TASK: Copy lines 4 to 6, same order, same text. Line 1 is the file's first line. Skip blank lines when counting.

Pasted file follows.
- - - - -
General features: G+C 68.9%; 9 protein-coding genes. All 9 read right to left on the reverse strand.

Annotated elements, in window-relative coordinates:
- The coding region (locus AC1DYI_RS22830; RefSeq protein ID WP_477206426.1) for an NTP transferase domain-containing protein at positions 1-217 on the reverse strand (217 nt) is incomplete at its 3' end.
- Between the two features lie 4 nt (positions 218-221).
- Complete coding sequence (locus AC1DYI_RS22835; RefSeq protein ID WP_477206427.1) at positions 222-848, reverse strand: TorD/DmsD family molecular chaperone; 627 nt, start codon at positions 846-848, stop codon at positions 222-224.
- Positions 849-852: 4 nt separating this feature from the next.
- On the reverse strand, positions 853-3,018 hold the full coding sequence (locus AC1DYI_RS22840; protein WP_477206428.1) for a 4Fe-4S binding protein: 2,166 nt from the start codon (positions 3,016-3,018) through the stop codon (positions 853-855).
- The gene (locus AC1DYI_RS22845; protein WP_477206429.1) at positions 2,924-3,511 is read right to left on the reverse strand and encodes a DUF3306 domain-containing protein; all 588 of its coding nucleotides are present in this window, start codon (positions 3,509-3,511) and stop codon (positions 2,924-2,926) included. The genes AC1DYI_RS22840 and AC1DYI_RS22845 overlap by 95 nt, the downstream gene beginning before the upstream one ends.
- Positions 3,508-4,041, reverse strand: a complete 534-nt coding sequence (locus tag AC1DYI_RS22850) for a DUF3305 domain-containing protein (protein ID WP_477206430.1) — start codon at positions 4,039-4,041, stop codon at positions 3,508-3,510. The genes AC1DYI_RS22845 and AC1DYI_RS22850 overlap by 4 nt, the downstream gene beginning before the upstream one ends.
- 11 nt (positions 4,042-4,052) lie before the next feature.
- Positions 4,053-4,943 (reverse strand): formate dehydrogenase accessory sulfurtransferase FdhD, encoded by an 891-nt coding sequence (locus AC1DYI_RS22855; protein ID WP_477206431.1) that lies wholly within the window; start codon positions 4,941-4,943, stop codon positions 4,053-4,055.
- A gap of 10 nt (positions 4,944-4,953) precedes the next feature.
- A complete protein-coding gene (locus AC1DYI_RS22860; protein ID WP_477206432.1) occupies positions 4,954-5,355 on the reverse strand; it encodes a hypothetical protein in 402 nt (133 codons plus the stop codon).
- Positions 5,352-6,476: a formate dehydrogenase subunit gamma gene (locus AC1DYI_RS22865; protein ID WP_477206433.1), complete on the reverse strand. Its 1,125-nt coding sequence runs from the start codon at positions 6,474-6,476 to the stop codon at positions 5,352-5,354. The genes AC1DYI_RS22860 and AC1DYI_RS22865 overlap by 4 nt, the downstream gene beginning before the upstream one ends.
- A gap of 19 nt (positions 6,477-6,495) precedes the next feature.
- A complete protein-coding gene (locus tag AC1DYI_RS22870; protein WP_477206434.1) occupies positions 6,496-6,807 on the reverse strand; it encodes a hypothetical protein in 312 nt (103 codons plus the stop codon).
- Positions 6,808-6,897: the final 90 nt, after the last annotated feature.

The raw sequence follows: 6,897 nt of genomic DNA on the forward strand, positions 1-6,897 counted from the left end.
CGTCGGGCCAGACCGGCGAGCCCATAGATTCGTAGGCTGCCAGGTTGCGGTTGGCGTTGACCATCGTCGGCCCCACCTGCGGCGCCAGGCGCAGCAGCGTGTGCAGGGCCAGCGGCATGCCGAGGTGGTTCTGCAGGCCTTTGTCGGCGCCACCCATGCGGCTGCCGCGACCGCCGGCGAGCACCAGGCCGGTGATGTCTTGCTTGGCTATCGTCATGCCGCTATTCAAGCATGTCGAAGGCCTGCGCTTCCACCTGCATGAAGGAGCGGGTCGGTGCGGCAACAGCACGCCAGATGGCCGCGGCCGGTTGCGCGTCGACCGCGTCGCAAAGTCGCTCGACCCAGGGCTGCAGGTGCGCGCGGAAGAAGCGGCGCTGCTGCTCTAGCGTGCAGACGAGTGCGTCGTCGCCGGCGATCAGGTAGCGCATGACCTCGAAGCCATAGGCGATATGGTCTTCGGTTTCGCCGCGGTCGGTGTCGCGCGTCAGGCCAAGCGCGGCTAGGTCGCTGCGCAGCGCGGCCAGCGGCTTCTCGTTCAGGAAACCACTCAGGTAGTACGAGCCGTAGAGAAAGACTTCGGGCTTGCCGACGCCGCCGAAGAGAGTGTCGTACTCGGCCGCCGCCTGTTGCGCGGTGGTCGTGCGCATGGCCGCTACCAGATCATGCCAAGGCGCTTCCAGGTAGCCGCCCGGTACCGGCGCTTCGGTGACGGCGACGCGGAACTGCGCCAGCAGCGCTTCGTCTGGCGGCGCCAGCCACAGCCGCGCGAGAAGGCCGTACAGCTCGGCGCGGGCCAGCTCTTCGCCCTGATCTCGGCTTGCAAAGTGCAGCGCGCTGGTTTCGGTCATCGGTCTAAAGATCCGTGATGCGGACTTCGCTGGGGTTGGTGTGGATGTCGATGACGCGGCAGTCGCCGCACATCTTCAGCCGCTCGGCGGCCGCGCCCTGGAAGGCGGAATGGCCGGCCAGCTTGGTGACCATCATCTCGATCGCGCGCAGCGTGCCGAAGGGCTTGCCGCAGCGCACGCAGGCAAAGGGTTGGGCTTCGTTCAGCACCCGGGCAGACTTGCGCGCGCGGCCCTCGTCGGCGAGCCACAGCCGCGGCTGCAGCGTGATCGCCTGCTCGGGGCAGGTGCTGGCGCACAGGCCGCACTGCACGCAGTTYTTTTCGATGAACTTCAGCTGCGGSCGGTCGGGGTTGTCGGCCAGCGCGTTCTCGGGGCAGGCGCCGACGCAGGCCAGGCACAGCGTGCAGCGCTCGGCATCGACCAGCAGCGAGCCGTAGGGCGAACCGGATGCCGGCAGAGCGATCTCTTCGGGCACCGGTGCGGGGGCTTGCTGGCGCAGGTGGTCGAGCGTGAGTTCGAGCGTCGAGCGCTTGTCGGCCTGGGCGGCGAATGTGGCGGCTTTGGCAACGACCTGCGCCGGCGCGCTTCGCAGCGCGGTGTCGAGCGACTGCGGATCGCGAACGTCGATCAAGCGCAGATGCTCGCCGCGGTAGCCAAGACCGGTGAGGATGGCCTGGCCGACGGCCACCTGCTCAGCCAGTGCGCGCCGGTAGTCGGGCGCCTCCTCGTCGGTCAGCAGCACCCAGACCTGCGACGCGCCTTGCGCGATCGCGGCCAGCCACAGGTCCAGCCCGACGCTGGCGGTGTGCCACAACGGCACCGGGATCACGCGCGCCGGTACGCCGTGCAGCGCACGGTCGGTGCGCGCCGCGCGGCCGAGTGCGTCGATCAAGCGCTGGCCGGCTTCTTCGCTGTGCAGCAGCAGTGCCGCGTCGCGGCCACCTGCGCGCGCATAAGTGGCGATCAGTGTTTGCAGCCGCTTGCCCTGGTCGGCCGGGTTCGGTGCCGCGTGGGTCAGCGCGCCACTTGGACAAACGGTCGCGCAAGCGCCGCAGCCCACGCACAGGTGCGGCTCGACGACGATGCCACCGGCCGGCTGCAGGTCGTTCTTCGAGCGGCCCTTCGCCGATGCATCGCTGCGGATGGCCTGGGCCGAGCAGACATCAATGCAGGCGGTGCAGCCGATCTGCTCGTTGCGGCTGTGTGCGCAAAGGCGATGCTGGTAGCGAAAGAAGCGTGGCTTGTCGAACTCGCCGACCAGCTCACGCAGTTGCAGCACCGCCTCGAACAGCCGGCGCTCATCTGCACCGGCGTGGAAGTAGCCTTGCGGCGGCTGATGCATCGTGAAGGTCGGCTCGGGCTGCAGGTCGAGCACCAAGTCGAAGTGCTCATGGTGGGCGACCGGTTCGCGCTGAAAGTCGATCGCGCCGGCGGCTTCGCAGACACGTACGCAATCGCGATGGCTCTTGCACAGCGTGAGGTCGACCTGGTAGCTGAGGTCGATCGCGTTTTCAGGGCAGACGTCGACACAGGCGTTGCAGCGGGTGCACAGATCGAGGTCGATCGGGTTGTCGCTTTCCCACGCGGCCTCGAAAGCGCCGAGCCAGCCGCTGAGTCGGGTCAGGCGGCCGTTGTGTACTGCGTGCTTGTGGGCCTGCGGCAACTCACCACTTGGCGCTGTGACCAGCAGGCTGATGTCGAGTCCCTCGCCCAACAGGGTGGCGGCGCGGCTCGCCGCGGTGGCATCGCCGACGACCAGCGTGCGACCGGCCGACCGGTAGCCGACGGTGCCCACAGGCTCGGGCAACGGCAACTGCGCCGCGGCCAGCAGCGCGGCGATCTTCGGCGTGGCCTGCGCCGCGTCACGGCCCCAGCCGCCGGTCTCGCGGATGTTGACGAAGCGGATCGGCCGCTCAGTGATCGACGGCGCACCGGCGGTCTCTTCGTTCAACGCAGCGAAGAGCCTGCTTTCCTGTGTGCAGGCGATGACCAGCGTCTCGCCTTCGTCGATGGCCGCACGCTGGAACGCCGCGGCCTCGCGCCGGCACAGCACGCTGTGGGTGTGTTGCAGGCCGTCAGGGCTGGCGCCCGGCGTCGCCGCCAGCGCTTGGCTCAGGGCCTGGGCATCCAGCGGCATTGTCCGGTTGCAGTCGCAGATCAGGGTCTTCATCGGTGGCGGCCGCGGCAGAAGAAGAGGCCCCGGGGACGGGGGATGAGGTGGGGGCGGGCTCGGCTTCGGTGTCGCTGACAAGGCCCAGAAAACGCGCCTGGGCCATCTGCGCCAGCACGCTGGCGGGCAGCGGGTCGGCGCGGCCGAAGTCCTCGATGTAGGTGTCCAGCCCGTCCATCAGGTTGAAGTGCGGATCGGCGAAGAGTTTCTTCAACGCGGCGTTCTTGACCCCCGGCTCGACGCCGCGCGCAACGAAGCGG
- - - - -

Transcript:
- Between the two features lie 4 nt (positions 218-221).
- Complete coding sequence (locus AC1DYI_RS22835; RefSeq protein ID WP_477206427.1) at positions 222-848, reverse strand: TorD/DmsD family molecular chaperone; 627 nt, start codon at positions 846-848, stop codon at positions 222-224.
- Positions 849-852: 4 nt separating this feature from the next.